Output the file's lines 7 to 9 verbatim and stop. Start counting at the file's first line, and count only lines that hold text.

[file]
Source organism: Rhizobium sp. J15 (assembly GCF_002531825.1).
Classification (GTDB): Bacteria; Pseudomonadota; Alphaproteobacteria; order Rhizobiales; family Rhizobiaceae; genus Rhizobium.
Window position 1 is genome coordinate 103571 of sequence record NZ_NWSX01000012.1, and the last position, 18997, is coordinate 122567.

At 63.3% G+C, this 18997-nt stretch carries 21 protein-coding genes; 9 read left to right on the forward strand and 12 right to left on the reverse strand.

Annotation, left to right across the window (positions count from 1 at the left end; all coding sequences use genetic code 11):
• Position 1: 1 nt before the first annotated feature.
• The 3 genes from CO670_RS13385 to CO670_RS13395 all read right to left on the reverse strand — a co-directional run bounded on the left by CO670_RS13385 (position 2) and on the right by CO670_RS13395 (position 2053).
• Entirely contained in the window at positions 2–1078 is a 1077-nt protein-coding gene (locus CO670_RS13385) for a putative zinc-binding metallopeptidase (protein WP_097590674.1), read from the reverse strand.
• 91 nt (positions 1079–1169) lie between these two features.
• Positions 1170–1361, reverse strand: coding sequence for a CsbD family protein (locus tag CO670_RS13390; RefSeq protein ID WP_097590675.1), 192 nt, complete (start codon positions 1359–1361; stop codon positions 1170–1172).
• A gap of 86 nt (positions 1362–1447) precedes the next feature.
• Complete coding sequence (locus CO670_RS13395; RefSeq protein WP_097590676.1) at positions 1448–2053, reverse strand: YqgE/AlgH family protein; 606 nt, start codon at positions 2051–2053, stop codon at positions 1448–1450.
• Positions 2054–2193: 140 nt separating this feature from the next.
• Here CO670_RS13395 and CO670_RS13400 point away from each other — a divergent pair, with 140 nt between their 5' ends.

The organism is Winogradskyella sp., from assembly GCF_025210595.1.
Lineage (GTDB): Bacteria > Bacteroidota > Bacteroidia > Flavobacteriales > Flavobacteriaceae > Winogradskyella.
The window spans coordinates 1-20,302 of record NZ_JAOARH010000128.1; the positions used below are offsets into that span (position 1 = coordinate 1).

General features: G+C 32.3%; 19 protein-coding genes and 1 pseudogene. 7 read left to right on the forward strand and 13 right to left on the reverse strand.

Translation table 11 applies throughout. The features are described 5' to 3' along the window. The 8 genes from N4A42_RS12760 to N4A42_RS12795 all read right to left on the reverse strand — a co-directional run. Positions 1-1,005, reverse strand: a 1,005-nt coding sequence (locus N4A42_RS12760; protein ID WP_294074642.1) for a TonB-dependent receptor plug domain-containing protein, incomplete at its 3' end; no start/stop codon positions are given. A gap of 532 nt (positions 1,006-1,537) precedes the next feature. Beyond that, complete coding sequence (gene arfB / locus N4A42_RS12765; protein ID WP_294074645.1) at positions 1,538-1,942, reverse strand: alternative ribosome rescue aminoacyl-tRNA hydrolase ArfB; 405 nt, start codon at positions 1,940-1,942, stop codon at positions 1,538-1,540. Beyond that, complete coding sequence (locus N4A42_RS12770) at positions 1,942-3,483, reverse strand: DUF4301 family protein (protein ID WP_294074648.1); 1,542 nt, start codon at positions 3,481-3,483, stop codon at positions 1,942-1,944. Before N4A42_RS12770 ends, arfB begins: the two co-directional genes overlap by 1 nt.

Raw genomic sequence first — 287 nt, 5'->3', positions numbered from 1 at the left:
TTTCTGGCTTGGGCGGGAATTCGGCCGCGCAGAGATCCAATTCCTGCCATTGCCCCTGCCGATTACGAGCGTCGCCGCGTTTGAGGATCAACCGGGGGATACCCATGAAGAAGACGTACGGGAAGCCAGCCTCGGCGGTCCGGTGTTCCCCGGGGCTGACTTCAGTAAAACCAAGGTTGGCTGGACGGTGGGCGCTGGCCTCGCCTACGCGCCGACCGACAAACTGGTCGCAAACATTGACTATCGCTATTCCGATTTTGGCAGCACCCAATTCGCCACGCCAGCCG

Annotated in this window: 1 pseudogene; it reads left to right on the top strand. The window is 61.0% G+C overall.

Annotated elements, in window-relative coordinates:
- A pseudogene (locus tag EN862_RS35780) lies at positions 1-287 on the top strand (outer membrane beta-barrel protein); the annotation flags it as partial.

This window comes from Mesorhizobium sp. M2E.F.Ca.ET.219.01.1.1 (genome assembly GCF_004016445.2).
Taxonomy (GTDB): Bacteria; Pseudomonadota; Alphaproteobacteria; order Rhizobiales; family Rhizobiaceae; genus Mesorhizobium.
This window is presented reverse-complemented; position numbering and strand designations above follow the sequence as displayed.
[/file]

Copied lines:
• The 3 genes from CO670_RS13385 to CO670_RS13395 all read right to left on the reverse strand — a co-directional run bounded on the left by CO670_RS13385 (position 2) and on the right by CO670_RS13395 (position 2053).
• Entirely contained in the window at positions 2–1078 is a 1077-nt protein-coding gene (locus CO670_RS13385) for a putative zinc-binding metallopeptidase (protein WP_097590674.1), read from the reverse strand.
• 91 nt (positions 1079–1169) lie between these two features.